• native_svg: we will set it to “yes” in our root configuration file to enable the representation of SVG images in your browser. This can represent a security risk if we can not totally trust your SVG files.
  • background_colour_toggle: we’ll set it to ” yes ” in our root configuration file to enable a button that alternates between white and black backgrounds in transparent images.

NOTE: External actions are 20-50 times slower than local actions. We may have to wait a while before we can see all the images contained in a shared album.

Album settings:

Each album can be individually configured using the following configuration sections. We will use the inherit parameter to pass configurations to sub-albums.


  • background: Defines the background color of the Gallery using the RGB hexadecimal representation of that color. For example: “# ffa033”. You must use quotes around the value or it will be ignored. It is strongly recommended to use a custom theme, with a CSS load selector if you intend to use this function. We can use this color wheel to find the color we want.
  • inherit: we will set it to ”yes” if we want the subfolders to inherit this part of the configuration.

Album presentation:

  • description: A chain with a markup format that will be displayed in the information box. It can be spread across multiple lines using the Yaml markers.
  • description_link: A markup file located inside the album that will be analyzed and displayed in the information box instead of the description.
  • copyright: A chain with a reduction format. This supports links to external resources.
  • copyright_link: Any file (for example, copyright.html), in the album itself, that will be downloaded when the user clicks on the link.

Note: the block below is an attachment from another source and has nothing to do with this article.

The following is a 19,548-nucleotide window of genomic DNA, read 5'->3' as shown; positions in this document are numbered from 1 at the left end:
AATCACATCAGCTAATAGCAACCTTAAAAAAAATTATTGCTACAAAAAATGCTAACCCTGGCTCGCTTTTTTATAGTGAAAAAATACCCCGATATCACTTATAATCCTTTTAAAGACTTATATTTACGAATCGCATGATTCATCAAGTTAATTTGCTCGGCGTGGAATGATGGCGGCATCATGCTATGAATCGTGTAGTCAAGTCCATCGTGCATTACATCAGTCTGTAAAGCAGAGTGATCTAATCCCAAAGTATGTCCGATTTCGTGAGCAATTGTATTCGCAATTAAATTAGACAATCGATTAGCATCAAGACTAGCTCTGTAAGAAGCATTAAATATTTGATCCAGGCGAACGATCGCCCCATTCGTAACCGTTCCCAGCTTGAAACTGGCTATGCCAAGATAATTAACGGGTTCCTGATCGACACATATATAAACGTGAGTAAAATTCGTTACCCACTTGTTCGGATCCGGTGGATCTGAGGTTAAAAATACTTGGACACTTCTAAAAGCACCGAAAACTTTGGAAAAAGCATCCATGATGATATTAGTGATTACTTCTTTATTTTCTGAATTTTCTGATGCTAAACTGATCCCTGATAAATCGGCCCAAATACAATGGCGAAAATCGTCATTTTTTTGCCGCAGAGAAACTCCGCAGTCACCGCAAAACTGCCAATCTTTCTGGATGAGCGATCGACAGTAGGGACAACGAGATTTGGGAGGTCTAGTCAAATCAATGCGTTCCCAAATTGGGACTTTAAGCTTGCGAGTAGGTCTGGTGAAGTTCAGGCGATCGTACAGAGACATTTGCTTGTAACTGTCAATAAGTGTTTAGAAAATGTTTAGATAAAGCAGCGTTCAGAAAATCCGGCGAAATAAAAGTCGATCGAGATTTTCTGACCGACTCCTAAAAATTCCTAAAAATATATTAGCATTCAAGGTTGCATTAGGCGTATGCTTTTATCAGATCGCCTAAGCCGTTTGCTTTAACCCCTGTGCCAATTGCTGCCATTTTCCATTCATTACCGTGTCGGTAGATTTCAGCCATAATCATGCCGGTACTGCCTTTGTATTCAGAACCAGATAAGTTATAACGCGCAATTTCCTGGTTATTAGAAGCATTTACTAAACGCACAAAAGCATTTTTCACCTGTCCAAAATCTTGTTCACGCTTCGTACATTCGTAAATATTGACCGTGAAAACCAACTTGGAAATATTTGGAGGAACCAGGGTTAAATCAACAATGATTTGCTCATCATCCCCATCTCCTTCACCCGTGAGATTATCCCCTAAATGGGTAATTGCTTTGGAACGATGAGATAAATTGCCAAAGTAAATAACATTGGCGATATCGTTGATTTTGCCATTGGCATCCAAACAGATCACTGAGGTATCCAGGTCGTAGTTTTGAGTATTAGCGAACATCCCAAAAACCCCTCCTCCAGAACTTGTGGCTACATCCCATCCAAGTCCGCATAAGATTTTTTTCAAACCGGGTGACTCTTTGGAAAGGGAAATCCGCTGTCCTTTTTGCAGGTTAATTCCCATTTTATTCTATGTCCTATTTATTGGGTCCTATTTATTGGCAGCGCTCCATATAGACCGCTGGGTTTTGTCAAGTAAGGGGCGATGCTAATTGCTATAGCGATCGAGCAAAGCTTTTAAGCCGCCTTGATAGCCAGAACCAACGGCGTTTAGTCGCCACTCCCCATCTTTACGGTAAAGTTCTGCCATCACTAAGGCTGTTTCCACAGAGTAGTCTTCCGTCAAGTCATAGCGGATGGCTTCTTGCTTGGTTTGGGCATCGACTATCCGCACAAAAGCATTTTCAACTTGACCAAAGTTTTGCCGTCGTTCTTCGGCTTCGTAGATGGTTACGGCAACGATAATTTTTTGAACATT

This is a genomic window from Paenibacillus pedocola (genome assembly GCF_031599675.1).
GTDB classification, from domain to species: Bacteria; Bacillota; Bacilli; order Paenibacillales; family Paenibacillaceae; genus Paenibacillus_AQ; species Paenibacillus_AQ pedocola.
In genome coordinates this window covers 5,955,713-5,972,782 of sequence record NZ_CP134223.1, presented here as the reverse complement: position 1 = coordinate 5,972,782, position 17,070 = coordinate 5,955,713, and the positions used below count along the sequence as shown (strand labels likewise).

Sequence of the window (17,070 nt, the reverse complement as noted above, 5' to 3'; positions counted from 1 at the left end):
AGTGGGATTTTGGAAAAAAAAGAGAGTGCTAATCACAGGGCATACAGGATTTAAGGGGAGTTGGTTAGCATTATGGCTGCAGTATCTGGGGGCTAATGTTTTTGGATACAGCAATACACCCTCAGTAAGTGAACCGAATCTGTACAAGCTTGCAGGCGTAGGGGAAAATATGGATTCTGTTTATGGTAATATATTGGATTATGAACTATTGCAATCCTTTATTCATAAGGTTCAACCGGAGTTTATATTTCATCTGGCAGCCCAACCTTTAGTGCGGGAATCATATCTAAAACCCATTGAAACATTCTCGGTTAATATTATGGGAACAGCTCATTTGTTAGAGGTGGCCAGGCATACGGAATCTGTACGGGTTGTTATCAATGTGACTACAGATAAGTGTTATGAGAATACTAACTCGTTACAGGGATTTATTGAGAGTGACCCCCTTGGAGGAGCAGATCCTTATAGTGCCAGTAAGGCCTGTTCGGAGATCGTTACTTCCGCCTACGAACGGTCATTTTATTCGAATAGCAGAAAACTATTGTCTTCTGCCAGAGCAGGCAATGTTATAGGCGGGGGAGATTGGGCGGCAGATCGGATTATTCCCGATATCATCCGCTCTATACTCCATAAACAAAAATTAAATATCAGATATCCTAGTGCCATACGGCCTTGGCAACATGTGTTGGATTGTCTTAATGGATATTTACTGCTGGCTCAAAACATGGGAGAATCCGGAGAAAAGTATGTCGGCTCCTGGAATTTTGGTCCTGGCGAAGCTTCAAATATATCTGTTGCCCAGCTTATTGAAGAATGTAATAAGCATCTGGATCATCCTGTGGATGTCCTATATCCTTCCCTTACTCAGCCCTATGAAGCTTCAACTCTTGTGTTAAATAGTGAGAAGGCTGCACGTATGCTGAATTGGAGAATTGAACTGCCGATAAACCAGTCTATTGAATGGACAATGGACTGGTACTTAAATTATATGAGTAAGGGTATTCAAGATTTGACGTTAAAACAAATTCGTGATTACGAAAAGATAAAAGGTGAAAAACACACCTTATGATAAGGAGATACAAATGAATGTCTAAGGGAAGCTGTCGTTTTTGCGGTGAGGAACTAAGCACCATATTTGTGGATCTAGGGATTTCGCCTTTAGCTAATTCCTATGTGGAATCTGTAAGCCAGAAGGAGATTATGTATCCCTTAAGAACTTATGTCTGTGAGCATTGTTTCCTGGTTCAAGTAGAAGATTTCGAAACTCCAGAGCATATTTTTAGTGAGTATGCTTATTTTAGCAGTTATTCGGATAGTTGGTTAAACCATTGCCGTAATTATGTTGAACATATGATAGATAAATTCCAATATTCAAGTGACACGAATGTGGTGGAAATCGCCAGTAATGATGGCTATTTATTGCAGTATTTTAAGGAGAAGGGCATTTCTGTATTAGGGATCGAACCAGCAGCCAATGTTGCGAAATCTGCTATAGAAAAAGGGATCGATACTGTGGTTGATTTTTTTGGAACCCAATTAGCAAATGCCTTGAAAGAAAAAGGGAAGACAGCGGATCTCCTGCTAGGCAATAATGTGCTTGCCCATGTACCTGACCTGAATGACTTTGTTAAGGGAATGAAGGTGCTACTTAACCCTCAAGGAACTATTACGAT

• inherit: we will set it to ”yes” if we want the subfolders to inherit this part of the configuration.

NOTE: We recommend visiting to learn how to use syntax markers. Also, we will not add links in copyright if we use the variable copyright_link.


  • type: date (date) or name (name). The date only works with files.
  • sort_order: asc or des (Ascending or descending).
  • inherit: we will set it to ”yes” if we want the subfolders to inherit this part of the configuration.


  • When only the sort type variable has been set, the default sort order will be used.
  • When only the sort order variable has been found, the sort configuration will be ignored and the script will continue to look for a valid configuration in the top folders.
  • To enable a feature such as native SVG on a public share, you must create in that folder a configuration file that contains that feature.
  • If we share a folder publicly, we will not forget to add all the files to which it is linked (for example, or inside the shared folder since the user will not have access to the files stored in the main folder.
  • As people can download a complete folder as a file, it is usually best to include all files within a shared folder, instead of adding text directly to the configuration file.